Apple Store“As iconic as Apple may be in consumer electronics—from personal computing to digital music and, now, mobile phones—it hasn’t exactly set the gaming world on fire. The Mac lags behind competing brands in gaming software,” Douglas MacMillan reports for BusinessWeek.

MacMillan reports, “But in recent months, Apple has shown a new openness to gaming by introducing a spate of titles for its iPod digital music players. The company tapped several game publishers, including Electronic Arts and Namco, to deliver a selection of casual games. Titles include classics such as Tetris and Pac-Man, updates of old staples like the Arkanoid-inspired Vortex, and diversions with current pop-culture cachet like Sudoku and Texas Hold’em.”

MacMillan reports, “Most of the titles have lush graphics and multiple game-play options and work intuitively with the iPod’s scroll wheel. And just like song files, the games can be downloaded from Apple’s iTunes store for $4.99 each.”

“The target, in other words, is aficionados of casual games, often played in short duration on mobile phones and other handheld devices… Last year, the U.S. mobile gaming market was worth $722 million, a 44% increase from 2005, according to researcher IDC. The market is expected to grow to $952 million this year and to $1.3 billion in 2010,” MacMillan reports.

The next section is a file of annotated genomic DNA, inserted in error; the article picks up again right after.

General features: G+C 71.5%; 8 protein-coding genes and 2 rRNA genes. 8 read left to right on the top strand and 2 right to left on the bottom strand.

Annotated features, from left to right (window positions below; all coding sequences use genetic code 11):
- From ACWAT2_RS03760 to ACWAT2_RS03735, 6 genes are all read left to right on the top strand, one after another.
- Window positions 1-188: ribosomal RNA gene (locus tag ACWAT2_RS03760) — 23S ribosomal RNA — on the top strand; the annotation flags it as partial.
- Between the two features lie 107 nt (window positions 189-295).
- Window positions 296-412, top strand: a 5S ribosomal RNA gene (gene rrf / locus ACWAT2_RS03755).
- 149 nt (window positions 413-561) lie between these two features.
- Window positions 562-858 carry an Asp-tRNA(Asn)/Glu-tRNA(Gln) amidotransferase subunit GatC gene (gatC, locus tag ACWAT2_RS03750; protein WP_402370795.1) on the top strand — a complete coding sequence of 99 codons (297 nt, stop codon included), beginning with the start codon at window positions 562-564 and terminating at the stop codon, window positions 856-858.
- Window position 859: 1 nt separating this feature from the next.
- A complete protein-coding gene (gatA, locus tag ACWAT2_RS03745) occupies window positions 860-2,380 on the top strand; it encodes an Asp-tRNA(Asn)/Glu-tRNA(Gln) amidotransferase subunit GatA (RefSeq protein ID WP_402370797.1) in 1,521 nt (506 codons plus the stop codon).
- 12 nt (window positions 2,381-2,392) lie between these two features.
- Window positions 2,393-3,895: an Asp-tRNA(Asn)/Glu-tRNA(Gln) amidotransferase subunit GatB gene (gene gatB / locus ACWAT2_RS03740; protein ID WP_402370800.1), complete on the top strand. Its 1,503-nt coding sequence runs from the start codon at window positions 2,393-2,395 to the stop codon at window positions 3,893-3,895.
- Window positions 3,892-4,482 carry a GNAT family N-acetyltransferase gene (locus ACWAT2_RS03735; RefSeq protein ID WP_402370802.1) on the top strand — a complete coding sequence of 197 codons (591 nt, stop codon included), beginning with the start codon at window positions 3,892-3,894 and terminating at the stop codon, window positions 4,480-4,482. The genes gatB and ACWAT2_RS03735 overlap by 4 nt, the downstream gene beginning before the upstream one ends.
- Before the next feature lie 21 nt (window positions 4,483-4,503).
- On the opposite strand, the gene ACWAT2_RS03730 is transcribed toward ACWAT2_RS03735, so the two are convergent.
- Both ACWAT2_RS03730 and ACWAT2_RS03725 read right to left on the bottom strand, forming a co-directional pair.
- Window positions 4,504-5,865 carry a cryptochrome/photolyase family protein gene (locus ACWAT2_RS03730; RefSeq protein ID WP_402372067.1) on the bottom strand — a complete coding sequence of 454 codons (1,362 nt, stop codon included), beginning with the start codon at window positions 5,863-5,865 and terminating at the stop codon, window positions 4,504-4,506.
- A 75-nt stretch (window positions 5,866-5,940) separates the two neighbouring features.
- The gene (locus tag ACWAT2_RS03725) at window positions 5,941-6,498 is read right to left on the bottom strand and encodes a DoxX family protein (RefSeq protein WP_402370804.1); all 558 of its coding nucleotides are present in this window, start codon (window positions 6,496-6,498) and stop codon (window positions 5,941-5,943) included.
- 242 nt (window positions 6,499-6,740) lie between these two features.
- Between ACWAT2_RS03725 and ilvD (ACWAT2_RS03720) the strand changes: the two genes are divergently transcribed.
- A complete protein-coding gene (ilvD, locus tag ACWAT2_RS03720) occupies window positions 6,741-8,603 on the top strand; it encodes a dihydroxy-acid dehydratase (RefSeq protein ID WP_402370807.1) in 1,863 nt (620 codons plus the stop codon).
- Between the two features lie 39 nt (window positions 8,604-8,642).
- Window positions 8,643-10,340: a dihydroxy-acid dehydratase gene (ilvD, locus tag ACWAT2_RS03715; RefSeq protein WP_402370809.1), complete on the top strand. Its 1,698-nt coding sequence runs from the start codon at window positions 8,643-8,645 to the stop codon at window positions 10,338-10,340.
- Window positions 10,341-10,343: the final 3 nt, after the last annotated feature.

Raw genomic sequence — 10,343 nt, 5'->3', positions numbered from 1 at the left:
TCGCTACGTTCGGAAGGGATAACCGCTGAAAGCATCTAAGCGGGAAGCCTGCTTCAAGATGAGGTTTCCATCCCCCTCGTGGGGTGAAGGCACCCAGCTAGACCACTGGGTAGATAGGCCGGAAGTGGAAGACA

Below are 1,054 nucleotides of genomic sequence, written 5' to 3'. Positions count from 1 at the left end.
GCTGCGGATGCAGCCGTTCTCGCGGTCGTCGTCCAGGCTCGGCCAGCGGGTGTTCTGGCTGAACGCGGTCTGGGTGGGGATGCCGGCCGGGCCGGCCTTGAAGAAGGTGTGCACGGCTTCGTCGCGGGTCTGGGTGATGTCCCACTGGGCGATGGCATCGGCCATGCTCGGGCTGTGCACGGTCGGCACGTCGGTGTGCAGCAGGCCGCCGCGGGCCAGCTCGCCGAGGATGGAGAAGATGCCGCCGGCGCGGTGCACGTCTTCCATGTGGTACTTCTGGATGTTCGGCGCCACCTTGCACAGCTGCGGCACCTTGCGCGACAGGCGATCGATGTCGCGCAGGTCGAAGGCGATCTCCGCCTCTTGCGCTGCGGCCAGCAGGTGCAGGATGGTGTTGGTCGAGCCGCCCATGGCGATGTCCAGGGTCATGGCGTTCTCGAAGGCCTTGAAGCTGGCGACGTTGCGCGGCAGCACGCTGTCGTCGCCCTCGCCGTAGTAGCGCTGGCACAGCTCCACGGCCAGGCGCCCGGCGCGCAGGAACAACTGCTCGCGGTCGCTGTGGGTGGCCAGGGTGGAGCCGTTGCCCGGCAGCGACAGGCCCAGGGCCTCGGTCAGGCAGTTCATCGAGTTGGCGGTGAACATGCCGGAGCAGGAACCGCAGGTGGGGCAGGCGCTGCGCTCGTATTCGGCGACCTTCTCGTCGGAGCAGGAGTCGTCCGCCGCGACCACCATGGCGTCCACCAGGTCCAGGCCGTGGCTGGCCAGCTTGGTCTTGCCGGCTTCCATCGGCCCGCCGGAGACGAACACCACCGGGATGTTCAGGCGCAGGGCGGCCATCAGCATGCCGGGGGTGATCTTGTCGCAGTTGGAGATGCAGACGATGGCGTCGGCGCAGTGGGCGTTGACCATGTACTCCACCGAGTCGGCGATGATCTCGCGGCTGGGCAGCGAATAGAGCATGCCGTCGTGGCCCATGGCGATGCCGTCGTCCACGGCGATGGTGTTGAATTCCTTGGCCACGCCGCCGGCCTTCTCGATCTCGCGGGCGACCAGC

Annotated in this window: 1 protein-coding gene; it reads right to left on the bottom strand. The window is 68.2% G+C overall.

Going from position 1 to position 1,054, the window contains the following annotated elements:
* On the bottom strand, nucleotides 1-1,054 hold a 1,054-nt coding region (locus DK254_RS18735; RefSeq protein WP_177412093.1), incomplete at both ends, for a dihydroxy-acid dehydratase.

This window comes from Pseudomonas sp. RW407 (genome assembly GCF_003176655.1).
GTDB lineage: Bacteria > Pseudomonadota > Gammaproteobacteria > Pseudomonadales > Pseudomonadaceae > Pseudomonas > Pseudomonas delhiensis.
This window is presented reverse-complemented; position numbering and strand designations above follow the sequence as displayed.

“Apple’s casual gaming foray is unlikely to end with the last version of the iPod. Apple is discussing games for the iPhone, due to be released in June, with the casual gaming arm of EA, has learned. Apple could also release games for Apple TV, a wireless device that will transmit video downloaded from iTunes onto a TV,” MacMillan reports.

“Apple is mum on gaming plans for the iPhone or Apple TV, but Mitch Lasky, senior vice-president of EA Mobile, says his company is discussing plans for games on the phone,” MacMillan reports. “Apple also thought to tap two lesser-known developers of Web-based casual games, PopCap Games and FreshGames. The iPod creator handpicked the titles with the most popularity among Web surfers.”

Apple TV “is a shoo-in for games, says Greg Canessa, vice-president for video-game platforms at PopCap. ‘Apple TV is a natural,’ he says. ‘It’s about an extension device for the content you have on your Mac or your PC. It’s a living extension of iTunes—your music and movies—but games are contained in iTunes as well. Once you start looking at a low-cost box that extends those experiences to the television set, that’s an interesting consumer scenario.'”

Full article here.

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